ithin days of being sworn in, President Joe Biden elevated the science adviser to the president to Cabinet rank, with a seat beside the secretaries of State, Defense and Treasury. This bold move signaled the administration’s commitment to an evidence-based approach to policymaking.
Yet some are already hoping to undermine this forward-thinking policy.
Activist groups are demanding the administration replace evidence-based research with activist-backed junk science. The Environmental Working Group (EWG), among others, is demanding a ban on 11 critical pesticides that farmers have relied on to feed the public during the COVID-19 pandemic.
These are all products that have been thoroughly evaluated by career scientists at U.S. regulatory agencies numerous times, under both Democratic and Republican administrations. They are safe. And they are essential to keeping food affordable at a time when people need that.
Will the Biden administration follow empirical evidence, or junk science?
This new activist push is built around an assertion that insects are on a one-way trip to mass extinction. “The Insect Apocalypse is Here” shrieked a New York Times headline, which even rhetorically asked, “What does it mean for the rest of life on Earth?” Business Insider used the claim of an activist ecologist to write that, “More than 50% of insects have disappeared since 1970” while National Geographic followed with, “Where have all the insects gone?”
They haven’t gone anywhere. Insects are not in decline.
Sensational assertions follow a well-worn pattern. Just a few years ago, similar marketing campaigns insisted that honeybees were doomed. They cited estimates that bees were “dying globally at an alarming rate” — even manufacturing a “40% decline” in the space of a few months. That claim, which was repeated so often it became a popular Internet meme, fizzled when scientists pointed out that the U.S. Department of Agriculture keeps close tabs on honeybee numbers because they are involved in billions of dollars in crops. Far from declining, bee numbers have risen since the advent of the pesticide EWG said we needed to ban to save them. With 2.8 million bee colonies in 2019, numbers are up 8% from two decades ago.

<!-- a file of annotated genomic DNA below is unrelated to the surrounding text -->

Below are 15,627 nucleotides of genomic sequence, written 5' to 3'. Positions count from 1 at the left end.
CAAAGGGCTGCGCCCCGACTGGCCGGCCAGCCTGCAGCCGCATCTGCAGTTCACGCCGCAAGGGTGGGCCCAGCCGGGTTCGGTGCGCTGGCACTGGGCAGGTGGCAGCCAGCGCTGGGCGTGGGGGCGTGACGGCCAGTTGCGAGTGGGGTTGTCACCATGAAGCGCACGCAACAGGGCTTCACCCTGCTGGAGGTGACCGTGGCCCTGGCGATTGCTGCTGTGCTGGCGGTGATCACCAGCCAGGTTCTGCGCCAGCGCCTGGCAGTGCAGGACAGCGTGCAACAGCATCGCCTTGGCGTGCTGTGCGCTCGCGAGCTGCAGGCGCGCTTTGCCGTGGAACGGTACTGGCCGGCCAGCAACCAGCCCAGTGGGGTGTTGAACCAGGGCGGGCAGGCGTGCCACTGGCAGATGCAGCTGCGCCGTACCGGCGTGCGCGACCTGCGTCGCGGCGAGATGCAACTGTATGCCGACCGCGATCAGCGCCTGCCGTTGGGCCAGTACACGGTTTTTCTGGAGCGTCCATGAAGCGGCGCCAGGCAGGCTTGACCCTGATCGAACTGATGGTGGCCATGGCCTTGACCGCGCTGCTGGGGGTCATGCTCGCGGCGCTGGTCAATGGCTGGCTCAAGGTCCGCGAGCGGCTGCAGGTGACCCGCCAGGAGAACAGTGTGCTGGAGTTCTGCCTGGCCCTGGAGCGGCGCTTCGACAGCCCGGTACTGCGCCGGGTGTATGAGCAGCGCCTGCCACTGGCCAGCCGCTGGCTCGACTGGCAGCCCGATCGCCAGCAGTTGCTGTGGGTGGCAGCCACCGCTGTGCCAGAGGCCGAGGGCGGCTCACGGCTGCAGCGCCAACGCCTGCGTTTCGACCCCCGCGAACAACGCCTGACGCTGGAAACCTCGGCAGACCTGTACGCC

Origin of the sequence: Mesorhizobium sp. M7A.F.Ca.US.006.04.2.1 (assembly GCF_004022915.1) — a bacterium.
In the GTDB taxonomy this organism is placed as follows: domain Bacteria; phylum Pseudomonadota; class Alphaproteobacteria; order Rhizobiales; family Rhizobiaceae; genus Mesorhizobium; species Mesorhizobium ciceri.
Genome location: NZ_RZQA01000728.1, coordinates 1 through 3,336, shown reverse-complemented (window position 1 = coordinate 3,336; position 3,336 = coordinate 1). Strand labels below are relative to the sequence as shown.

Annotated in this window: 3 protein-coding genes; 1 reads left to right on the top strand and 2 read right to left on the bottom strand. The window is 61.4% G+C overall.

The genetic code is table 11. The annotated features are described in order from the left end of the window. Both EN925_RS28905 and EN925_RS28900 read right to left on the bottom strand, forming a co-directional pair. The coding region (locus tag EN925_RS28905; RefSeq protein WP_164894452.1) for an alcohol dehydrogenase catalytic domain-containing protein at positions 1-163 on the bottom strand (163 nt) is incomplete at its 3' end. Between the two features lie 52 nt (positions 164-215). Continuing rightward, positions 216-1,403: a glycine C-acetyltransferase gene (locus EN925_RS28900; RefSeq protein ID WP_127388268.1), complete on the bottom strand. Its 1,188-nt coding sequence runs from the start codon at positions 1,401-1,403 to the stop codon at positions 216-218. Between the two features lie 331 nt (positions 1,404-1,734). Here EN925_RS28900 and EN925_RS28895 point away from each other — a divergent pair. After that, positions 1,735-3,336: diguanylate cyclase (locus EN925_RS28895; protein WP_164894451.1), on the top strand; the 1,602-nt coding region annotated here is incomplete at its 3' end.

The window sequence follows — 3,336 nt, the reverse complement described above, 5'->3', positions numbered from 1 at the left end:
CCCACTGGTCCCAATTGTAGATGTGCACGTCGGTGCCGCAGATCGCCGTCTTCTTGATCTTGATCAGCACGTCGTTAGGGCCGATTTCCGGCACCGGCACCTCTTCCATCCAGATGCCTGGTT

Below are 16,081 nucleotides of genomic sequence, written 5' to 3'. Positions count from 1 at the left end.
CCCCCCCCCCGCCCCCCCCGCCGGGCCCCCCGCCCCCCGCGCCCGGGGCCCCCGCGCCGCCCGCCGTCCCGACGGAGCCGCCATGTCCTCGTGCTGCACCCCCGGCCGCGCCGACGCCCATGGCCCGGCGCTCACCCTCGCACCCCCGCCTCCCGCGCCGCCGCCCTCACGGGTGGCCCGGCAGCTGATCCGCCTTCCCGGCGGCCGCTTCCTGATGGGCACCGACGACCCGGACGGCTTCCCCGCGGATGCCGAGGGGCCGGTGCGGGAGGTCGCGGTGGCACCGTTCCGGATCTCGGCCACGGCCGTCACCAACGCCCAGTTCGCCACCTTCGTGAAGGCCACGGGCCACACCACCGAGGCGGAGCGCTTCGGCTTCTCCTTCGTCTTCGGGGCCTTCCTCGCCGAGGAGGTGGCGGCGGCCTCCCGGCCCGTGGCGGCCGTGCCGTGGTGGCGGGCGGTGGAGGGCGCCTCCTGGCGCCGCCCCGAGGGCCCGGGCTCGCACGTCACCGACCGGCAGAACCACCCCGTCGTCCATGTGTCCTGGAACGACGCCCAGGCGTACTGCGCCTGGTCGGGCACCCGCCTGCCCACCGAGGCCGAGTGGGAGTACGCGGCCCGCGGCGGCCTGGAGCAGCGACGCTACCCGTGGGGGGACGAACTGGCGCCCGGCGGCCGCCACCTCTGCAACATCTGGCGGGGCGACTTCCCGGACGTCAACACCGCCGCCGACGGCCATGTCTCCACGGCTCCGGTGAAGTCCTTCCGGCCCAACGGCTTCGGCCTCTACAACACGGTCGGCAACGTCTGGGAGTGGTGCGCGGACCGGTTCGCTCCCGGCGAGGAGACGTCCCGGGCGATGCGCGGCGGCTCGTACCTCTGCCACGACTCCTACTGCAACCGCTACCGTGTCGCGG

We shouldn’t make science decisions using ‘bug splatter’ estimates
The papers being touted when writing provocative headlines about the insect apocalypse don’t hold up under scientific scrutiny. One had 700 environmental volunteers self-report how many insects hit their front license plate. They used that to claim “splat density” had dropped 50% from 0.2 “splats per mile” to 0.1 splats – and pesticides were the reason.
Yet what environmentalists sounding the alarm about those Kent Wildlife Trust estimates left out of their press releases was that Kent has seen a 15% population growth in the same period. 2019 alone had an extra 48,000 homes. New homes are near roads, and roads are where fewer bug splats were detected on cars. If fewer insects are found, it is due to more housing and more aerodynamic cars, not pesticides and food production.
Provocative claims will always mobilize scientists who care about the environment and University of Georgia researchers used controlled monitoring sites, rather than estimates from environmentalists driving around their neighborhoods, to try and replicate the results. Their more scientific approach found the purported “decline” was instead “indistinguishable from zero.”
Doomsday prophecies have been with us forever. In 1907, people were told that Halley’s Comet was going to kill us all. Hucksters even sold comet pills “for complete protection from the noxious gases emitted by Haley’s Comet.”
The Biden administration should not buy what similar hucksters are selling today.
Hank Campbell is the founder of Science 2.0, a pro-science nonprofit whose articles have been read directly by over 300 million people and tens of millions more in syndication. Find Hank on Twitter @HankCampbell